As it was the Japanese Grand Prix on Sunday, we have chosen Japanese as our Language of the Week.
First and foremost, our thoughts and good wishes go to Jules Bianchi for his full recovery following his crash on Sunday at Suzuka.
Though in many respects I’m a complete petrol head, I have never found Grand Prix very interesting to watch, lap after lap, rarely exciting in my book. However, when I started to research the history of the Japanese Grand Prix, I found some interesting facts:
Surprisingly it is the only circuit that crosses over itself in a figure of eight and therefore runs both clockwise and anti-clockwise.
The fastest lap ever recorded at the Suzuka circuit is 1:30.54 minutes and was set by Kimi Räikkönen in 2005. To put this into perspective, since the track is 3.387 miles long, if a Cheetah could run at its fastest for further than 1500ft, it would take it approximately 2.7mins!
When looking to learn Japanese it can appear very daunting because of the characters. However, it is one of those languages which is much easier to speak than write. Unlike the majority of languages, nouns do not have genders and there is also no differentiation between singular and plural. Personally, we love both these facts. There are also no pronunciation or tones.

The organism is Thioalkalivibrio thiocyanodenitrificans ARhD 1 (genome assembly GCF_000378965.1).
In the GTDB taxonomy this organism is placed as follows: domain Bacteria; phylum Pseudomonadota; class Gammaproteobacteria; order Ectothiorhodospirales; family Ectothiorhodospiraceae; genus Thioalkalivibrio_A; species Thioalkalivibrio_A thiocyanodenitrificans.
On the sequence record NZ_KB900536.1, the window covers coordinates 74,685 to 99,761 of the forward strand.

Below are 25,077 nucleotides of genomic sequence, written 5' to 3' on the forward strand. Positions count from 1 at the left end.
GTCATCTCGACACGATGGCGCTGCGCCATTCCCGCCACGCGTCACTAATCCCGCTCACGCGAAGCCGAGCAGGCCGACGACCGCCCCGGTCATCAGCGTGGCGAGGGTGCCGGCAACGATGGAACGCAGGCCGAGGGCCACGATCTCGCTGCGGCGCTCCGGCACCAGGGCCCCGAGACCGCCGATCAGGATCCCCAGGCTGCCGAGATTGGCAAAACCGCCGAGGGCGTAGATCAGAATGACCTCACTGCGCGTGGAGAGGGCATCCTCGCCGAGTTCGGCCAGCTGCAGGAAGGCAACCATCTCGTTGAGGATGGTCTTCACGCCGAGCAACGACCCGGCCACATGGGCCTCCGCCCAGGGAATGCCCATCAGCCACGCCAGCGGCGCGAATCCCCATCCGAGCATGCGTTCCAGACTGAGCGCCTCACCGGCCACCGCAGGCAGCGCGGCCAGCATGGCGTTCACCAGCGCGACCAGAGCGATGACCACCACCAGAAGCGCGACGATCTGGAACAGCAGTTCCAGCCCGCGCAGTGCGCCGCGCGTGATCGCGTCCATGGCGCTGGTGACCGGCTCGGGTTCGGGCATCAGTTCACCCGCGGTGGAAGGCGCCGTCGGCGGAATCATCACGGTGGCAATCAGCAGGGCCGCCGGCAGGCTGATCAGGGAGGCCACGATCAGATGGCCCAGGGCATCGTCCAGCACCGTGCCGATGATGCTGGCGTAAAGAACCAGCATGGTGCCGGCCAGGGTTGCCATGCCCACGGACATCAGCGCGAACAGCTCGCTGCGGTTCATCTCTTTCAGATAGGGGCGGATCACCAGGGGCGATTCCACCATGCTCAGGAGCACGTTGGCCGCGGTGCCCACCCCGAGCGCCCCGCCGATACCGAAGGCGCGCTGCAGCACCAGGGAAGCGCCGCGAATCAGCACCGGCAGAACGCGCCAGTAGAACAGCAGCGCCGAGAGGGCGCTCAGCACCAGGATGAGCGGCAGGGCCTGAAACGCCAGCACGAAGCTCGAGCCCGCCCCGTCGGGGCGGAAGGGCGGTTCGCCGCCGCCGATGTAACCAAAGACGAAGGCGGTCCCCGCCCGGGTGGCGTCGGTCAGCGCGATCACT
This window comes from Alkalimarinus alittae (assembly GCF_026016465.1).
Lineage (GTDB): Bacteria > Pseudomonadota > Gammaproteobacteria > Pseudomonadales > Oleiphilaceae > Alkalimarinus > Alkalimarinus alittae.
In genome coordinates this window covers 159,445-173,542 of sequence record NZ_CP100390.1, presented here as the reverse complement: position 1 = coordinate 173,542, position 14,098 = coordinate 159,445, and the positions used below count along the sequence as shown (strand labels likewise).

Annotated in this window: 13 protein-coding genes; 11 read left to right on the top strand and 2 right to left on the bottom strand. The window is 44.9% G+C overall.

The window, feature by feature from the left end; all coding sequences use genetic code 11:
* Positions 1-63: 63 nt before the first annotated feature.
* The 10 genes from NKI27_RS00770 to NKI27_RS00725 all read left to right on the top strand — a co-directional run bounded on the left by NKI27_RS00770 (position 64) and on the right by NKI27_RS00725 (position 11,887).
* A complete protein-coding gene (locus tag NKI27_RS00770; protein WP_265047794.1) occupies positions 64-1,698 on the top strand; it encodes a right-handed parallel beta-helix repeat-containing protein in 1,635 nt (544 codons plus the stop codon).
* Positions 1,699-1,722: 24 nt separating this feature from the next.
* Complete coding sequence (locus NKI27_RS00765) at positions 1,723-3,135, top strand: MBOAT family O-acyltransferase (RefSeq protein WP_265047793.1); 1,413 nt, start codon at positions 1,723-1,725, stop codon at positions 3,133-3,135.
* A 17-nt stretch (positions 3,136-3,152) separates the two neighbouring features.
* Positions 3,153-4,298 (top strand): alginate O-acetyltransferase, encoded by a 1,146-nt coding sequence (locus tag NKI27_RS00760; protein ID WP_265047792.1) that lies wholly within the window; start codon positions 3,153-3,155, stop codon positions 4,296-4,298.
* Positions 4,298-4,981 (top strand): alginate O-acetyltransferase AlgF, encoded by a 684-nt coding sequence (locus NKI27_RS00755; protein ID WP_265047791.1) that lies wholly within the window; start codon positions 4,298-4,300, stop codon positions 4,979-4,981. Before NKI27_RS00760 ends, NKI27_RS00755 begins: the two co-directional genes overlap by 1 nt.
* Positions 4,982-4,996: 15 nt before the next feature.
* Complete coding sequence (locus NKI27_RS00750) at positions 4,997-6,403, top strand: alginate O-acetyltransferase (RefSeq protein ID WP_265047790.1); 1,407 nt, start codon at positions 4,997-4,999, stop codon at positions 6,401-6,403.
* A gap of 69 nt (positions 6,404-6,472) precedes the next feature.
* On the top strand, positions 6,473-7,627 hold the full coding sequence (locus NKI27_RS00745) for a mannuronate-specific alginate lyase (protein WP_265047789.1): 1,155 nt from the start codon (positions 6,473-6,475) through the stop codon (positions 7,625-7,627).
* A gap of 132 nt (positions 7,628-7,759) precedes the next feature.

Here are a few fun facts about Japan:
- Japan’s trains are among the most punctual in the world, their average delay is just 18 seconds. (What we’d give for that on a rainy Monday in London!)
- Japanese farmers are growing square watermelons, because they are easier to stack and store. (Now that is thinking outside the box! Or is that inside?)
- In Japan there is a cat café where you can and go drink coffee whilst hanging out with cats for hours (Is that a new kind of speed dating opportunity?)
- This one has to be one of our favourites – sleeping on the job is acceptable as it’s a sign of exhaustion from working hard. (Sweet dreams!)
- In Japan there is no Ronald McDonald!! But panic not Big Mac fans, he’s called Donald McDonald due to the lack of a clear “R” sound in Japanese.
- There is an island in Japan called Ōkunoshima or Rabbit Island, since numerous feral rabbits run wild, though apparently they are quite tame!
The challenge for you all this week is another tongue twister:
Niwa no niwa ni wa, niwa no niwatori wa niwaka ni wani wo tabeta
Which means: In (Mr) Niwa’s garden, two chickens suddenly ate a crocodile.
So let’s see your best efforts! Send us your videos on Twitter to @EuroTalk using #itsJapaneasy or send them to us on Facebook – our favourite will win a free uTalk Premium in a language of your choice. Get twisting!
Are you learning Japanese? Or do you have any favourite facts about the language or the country? Let us know in the comments!
This post was written by EuroTalk